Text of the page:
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Mass Shootings: Helping Children Cope After Tragedy

By: Dr. Mary Margaret Gleason, Psychiatry and Psychology

From toddlers to teens to young adults, children look to their parents to feel safe and secure -- especially after such a tragedy as the recent mass shooting in Chesapeake.

Dr. Mary Margaret Gleason, a pediatrician, child and adolescent psychiatrist, and vice chief of the CHKD mental health program, shares some tips for getting through these talks and helping kids manage their distress following a traumatic event. 

How can we talk with children about the mass shooting in Chesapeake?

Talk to your child using words and concepts that match their development and age. Stories in the media and memorials may prompt questions.

One of the most important things to remind children is that mass shootings are rare. We are inundated with media coverage and conversations to make sense of these tragic events. For some kids, that can make it feel like it happens more frequently than it does.

The big question of “Why?” is almost never answered to anyone’s satisfaction. For older children, it can be a life lesson about the challenges of having unanswerable questions in the world. Younger children may ask questions about death and dying or their safety. Telling them the truth, but not necessarily the whole truth, is the rule of thumb. Parents can share their own family or cultural beliefs, acknowledging that these are complicated questions, and no one has all the answers.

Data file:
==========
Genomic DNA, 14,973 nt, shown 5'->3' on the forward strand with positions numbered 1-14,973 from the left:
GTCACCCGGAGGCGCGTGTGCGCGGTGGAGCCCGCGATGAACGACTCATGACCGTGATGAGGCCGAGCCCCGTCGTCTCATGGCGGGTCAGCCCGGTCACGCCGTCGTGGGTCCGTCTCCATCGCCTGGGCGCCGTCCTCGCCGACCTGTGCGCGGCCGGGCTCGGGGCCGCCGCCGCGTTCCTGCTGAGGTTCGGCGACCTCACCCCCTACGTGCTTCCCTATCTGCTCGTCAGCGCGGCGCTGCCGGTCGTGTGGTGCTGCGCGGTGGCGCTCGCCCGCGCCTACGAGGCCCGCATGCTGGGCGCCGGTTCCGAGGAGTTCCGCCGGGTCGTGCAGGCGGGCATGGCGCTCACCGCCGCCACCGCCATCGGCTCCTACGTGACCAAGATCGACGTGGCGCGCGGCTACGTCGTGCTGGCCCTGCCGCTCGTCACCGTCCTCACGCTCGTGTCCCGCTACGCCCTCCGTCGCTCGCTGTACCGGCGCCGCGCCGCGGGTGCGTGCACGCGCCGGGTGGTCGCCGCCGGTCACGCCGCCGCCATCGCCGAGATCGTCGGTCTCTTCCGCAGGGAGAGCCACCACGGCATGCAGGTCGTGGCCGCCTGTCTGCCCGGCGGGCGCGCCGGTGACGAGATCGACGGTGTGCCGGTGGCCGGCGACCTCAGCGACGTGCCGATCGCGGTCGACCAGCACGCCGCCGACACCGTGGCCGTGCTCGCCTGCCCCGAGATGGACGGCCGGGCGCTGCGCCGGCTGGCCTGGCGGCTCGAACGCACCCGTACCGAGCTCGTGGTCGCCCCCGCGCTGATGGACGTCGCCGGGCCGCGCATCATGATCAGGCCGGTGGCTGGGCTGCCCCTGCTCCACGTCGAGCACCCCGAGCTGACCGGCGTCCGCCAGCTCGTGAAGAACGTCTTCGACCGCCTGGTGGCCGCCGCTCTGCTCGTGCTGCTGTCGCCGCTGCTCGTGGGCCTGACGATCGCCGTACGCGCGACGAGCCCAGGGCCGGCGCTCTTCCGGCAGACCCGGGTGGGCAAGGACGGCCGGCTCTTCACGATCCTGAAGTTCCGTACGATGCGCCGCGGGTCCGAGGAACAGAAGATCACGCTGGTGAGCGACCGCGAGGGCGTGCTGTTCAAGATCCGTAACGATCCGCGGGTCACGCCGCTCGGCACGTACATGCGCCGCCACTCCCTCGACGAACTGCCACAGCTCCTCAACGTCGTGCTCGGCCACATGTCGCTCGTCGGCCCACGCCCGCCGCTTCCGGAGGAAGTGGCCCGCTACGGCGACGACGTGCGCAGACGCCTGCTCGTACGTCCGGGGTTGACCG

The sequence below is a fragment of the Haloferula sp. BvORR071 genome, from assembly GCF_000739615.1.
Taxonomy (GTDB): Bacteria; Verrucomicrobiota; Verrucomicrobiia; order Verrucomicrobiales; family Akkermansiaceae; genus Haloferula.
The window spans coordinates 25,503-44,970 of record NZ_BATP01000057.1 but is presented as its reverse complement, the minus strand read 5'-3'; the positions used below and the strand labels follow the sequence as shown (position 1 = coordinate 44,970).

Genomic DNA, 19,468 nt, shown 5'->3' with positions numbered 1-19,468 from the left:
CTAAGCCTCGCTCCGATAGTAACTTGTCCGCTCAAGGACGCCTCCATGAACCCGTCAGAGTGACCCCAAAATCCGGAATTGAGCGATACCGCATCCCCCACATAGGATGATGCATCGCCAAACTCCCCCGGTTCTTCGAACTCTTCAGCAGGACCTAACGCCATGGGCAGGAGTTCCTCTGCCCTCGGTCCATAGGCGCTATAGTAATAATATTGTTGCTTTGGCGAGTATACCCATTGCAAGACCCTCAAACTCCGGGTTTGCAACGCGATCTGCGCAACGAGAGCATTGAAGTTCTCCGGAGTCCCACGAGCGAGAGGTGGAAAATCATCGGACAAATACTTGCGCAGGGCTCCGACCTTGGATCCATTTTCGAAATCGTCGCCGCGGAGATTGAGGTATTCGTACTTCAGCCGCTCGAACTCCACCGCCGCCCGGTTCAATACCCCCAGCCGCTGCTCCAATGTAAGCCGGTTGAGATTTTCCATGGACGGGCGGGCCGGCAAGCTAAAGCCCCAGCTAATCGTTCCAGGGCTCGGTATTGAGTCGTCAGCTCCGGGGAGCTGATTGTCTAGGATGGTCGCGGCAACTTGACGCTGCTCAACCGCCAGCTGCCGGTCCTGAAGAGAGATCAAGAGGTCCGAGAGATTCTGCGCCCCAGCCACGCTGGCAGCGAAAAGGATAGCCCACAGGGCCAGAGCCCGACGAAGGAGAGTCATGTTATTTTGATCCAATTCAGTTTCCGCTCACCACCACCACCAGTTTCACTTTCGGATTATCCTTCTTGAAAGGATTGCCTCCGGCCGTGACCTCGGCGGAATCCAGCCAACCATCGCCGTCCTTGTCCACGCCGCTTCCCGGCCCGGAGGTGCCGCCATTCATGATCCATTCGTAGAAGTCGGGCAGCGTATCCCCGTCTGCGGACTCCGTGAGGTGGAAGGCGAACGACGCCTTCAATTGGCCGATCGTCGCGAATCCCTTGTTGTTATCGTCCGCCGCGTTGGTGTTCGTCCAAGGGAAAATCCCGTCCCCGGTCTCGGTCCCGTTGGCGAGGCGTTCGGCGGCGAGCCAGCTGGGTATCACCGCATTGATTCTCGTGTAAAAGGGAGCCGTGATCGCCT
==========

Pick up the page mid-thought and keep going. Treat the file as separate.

What are common reactions for children?

Common reactions to tragedies depend on how connected the child feels to the event and how it may influence their life.

Some children might experience anxiety or panic attacks, mood swings, irritability, extra worries, and even sleep difficulties for a few days.

Red flags include talking about sadness, depression, self-harm, retaliation or harm to others, or anxiety that interferes with going outside or participating in family routines.

Any child with persistent symptoms or whose response to the recent tragedy doesn’t lessen in a few days should be seen by their pediatrician or a mental health provider.

Helpful Links

The National Child Traumatic Stress Network (NCTSN)

American Academy of Pediatrics

Sesame Street Resources For Families with Younger Kids



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About Mary Margaret Gleason, MD

About Mary Margaret  Gleason, MD Dr. Mary Margaret Gleason is a pediatrician and child psychiatrist at CHKD. She is interested in mental health promotion and creating collaborative systems of care that support early intervention and timely access to quality mental health care. A recent transplant from New Orleans, she is thrilled to join the mental health team at CHKD as the vice chief of its growing mental health program. She is also the division director of child and adolescent psychiatry at Eastern Virginia Medical School. Dr. Gleason looks forward to sharing her background in leading residency training programs, early childhood mental health, and developing clinical and research programs to enhance CHKD’s new mental health initiatives.

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